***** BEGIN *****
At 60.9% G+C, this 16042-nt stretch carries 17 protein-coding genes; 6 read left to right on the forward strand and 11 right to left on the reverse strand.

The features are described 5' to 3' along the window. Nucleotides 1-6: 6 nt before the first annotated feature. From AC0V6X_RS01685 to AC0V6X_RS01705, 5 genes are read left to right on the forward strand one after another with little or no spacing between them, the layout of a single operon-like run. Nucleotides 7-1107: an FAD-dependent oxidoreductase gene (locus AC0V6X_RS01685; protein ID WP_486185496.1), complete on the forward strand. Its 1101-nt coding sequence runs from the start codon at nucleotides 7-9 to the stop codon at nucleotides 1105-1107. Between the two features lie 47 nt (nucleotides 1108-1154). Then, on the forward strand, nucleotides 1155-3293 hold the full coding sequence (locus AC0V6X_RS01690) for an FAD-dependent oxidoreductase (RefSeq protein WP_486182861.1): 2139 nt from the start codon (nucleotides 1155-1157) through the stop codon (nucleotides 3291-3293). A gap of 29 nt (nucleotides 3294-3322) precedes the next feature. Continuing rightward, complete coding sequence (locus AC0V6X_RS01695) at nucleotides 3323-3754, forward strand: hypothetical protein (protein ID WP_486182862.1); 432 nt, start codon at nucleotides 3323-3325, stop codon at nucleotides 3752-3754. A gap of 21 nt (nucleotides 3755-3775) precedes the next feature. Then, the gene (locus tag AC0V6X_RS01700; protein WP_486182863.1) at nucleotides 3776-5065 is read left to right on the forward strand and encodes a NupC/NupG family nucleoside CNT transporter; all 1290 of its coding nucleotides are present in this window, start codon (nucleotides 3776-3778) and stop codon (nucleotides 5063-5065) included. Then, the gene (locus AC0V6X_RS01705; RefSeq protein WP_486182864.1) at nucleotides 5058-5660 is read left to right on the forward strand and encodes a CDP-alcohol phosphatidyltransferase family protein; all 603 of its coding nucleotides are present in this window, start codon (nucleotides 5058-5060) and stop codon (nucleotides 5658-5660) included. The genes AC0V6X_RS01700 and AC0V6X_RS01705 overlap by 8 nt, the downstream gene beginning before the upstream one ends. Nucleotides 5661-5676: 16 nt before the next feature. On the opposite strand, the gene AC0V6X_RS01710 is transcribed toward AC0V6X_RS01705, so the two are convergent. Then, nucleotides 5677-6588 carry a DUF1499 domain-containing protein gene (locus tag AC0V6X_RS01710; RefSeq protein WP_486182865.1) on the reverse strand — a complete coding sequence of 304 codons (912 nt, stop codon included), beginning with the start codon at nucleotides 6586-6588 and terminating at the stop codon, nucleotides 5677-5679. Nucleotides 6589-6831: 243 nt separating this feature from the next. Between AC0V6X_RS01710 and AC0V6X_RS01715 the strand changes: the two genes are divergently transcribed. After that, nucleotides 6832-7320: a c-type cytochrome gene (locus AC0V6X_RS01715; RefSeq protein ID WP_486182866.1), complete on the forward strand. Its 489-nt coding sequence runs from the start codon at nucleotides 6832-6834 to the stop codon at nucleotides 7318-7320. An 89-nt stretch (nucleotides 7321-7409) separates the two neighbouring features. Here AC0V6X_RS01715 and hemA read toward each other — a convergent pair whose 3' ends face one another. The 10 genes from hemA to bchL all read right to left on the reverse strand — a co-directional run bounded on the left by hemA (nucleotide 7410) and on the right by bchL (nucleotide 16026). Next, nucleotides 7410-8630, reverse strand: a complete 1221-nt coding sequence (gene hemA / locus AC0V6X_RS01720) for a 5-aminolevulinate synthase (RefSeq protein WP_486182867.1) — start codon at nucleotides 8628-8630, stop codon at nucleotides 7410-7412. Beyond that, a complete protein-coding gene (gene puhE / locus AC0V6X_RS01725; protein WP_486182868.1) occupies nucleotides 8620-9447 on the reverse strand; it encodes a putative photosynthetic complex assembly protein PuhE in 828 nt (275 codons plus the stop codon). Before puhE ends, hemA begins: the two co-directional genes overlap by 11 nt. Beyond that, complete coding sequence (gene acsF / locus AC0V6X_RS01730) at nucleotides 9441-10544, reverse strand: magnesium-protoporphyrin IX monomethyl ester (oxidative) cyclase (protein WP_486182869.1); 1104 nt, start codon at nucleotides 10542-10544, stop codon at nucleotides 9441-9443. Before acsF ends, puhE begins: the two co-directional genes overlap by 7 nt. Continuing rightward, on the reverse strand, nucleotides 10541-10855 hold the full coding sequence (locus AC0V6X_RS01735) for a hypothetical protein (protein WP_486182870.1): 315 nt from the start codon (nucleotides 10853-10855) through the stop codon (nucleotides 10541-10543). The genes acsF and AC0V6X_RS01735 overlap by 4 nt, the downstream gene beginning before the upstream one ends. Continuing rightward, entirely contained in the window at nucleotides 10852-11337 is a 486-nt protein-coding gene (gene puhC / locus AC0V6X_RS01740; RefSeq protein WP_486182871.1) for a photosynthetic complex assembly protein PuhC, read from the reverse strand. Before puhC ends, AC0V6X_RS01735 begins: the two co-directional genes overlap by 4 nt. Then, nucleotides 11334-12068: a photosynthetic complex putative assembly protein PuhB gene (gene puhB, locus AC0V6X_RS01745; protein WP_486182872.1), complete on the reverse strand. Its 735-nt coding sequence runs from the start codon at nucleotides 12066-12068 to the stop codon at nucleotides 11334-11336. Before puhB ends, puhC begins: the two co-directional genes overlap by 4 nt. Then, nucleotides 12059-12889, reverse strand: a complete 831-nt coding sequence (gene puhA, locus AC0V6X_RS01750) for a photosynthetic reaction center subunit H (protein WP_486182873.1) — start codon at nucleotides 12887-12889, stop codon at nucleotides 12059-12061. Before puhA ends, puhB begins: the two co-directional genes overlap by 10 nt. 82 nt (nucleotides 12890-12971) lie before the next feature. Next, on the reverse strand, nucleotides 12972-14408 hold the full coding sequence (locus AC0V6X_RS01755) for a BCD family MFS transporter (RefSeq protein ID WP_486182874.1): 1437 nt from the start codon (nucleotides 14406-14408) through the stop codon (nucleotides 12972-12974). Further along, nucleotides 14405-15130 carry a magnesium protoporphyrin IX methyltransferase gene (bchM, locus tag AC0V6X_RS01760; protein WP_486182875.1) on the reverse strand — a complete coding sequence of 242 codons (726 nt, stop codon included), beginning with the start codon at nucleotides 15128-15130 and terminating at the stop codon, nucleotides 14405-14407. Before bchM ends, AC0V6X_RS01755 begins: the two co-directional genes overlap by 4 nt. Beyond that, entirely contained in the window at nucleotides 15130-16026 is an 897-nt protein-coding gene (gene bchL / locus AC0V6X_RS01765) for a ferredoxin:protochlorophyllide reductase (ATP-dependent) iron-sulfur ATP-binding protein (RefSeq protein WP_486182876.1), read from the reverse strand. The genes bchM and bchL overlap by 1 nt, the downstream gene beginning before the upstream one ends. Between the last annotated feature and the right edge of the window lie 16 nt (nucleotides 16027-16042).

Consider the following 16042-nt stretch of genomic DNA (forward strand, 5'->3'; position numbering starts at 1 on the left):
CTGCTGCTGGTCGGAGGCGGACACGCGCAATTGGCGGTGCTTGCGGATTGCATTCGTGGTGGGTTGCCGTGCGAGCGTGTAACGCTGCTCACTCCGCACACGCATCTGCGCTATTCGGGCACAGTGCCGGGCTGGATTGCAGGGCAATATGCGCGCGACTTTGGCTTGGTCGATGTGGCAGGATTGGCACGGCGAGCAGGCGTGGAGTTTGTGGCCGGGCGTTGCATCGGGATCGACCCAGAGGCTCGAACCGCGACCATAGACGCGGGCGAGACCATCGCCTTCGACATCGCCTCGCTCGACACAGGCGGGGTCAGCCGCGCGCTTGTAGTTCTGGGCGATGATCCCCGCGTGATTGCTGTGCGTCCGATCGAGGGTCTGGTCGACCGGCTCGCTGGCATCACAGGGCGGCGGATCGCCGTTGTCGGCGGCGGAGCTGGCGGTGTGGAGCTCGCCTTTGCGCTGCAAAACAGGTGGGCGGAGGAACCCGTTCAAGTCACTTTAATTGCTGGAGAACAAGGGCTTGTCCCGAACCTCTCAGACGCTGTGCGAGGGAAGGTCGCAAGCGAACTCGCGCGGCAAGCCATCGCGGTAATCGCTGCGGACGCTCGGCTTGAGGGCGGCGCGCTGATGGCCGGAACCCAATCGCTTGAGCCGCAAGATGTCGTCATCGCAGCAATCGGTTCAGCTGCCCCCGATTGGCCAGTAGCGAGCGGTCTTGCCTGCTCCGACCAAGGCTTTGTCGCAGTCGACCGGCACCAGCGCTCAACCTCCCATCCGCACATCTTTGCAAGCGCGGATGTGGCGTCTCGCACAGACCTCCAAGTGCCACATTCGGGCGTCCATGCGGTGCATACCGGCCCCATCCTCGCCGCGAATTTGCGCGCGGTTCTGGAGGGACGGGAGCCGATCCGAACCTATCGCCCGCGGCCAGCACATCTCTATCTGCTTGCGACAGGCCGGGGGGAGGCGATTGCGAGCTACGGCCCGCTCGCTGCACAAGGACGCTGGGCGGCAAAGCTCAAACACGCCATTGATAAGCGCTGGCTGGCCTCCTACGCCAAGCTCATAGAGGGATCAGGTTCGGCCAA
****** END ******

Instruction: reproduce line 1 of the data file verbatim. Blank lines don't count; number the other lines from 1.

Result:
At 60.9% G+C, this 16042-nt stretch carries 17 protein-coding genes; 6 read left to right on the forward strand and 11 right to left on the reverse strand.